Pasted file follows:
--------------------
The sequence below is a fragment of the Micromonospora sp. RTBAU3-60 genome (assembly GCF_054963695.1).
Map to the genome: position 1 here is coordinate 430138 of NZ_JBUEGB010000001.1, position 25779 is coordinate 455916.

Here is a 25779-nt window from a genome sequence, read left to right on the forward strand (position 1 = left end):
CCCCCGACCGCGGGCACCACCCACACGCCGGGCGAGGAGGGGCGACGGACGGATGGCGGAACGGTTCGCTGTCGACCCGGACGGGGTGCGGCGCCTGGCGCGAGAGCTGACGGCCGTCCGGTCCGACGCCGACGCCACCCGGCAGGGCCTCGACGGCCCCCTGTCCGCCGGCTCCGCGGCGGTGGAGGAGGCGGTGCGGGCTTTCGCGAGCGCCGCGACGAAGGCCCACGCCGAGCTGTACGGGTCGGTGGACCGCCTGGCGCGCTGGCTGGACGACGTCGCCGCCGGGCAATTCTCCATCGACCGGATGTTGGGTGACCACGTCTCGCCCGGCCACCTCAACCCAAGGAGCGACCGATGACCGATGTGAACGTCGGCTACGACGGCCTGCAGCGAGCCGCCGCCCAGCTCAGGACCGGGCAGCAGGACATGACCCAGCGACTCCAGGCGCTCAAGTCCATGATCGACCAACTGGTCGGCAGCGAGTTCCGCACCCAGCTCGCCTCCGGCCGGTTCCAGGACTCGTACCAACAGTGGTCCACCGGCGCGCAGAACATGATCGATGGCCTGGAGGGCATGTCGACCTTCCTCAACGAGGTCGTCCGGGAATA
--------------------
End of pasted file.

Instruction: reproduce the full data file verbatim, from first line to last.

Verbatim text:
The sequence below is a fragment of the Micromonospora sp. RTBAU3-60 genome (assembly GCF_054963695.1).
Map to the genome: position 1 here is coordinate 430138 of NZ_JBUEGB010000001.1, position 25779 is coordinate 455916.

Here is a 25779-nt window from a genome sequence, read left to right on the forward strand (position 1 = left end):
CCCCCGACCGCGGGCACCACCCACACGCCGGGCGAGGAGGGGCGACGGACGGATGGCGGAACGGTTCGCTGTCGACCCGGACGGGGTGCGGCGCCTGGCGCGAGAGCTGACGGCCGTCCGGTCCGACGCCGACGCCACCCGGCAGGGCCTCGACGGCCCCCTGTCCGCCGGCTCCGCGGCGGTGGAGGAGGCGGTGCGGGCTTTCGCGAGCGCCGCGACGAAGGCCCACGCCGAGCTGTACGGGTCGGTGGACCGCCTGGCGCGCTGGCTGGACGACGTCGCCGCCGGGCAATTCTCCATCGACCGGATGTTGGGTGACCACGTCTCGCCCGGCCACCTCAACCCAAGGAGCGACCGATGACCGATGTGAACGTCGGCTACGACGGCCTGCAGCGAGCCGCCGCCCAGCTCAGGACCGGGCAGCAGGACATGACCCAGCGACTCCAGGCGCTCAAGTCCATGATCGACCAACTGGTCGGCAGCGAGTTCCGCACCCAGCTCGCCTCCGGCCGGTTCCAGGACTCGTACCAACAGTGGTCCACCGGCGCGCAGAACATGATCGATGGCCTGGAGGGCATGTCGACCTTCCTCAACGAGGTCGTCCGGGAATA